There is also a clear political agenda in the move to add class to equalities legislation. The original draft of the 2010 Equality Act included socioeconomic status, but it has only been included in legislation in Scotland. The devolved administration in Wales is also now planning to pass the same law.
According to the Holyrood administration, “the Socio-Economic Duty,” as it is called in Scotland, means that “key public bodies – like local councils and the NHS – will have to think carefully about how they can reduce poverty and inequality whenever they make the big decisions that are important to all of us.” It is, in effect, another left-wing constraint on any activity that the government might wish to conduct. Want to rip up some red tape for bounties of wealth-creating development? Okay, sure, but first you have to prove to some piddling bureaucrat in Scotland’s capital that you will be reducing inequality.
Angela Constance, who was the Scottish Cabinet Secretary for Communities, Social Security and Equalities from 2014-18, said in 2017 that adding the socioeconomic duty to the Equality Act was “a great opportunity to shift up a gear and do even more to make Scotland a more equal and a fairer country.” Four years on, working-class Scottish school graduates struggle to find university spots more than students from similar in England, Wales and Northern Ireland.
But despite all this, there is a risk that several rightists will be tempted into supporting the British Psychological Society’s proposals due to a well-rehearsed argument that many conservatives deploy against social justice activists. When elements of the woke warrior legions call for reparations or quotas on the basis of race or sex, many conservatives — especially those clad in post-liberal stripes — will reply that the real differentiator between success and suffering is class. There are plenty of millionaire black Britons who don’t need handouts or special attention, they might argue, adding that diversity in socioeconomic status is more important than just having more rich women on a business’s board.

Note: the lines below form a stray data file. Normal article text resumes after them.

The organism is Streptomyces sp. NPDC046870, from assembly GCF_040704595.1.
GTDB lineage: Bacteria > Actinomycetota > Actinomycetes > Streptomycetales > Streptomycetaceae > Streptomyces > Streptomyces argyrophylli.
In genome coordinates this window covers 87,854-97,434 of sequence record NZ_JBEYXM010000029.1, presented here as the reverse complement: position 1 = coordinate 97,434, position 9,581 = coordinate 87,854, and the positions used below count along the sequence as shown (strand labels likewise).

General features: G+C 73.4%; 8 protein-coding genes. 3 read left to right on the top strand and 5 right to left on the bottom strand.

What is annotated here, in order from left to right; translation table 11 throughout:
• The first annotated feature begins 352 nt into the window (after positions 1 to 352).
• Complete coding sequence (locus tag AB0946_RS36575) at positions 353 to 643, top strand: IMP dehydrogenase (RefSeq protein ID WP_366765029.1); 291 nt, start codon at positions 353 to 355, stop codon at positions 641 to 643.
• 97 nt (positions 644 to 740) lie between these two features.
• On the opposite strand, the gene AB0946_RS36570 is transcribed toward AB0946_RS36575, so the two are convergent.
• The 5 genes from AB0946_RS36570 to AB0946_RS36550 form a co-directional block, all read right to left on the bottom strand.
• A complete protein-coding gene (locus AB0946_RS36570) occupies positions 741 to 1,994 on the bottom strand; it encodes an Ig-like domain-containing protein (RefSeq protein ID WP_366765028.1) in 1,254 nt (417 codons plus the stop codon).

This perspective, which uses adapted versions of left-wing arguments about quotas and diversity, only reinforces the nefarious equity mindset that urges government, business, media and cultural institutions to think of individuals in a collectivist sense, placing us all into our appropriate boxes, allocating just the right amount of men here, and an adequate supply of whites there, and not too many posh people elsewhere. It’s got to go.
Class is interesting and it has an effect on life outcomes, but the rush to include it in the Equality Act should be rejected because of the pernicious effect of that law’s influence on our politics. Even if some genius were to finally dream up the perfect definition of socioeconomic status, including it in equalities legislation will do little more than embolden harmful left-wing interventions, in society and enhance the quota-filled collectivist claptrap we have sadly become all too accustomed to in the last decade.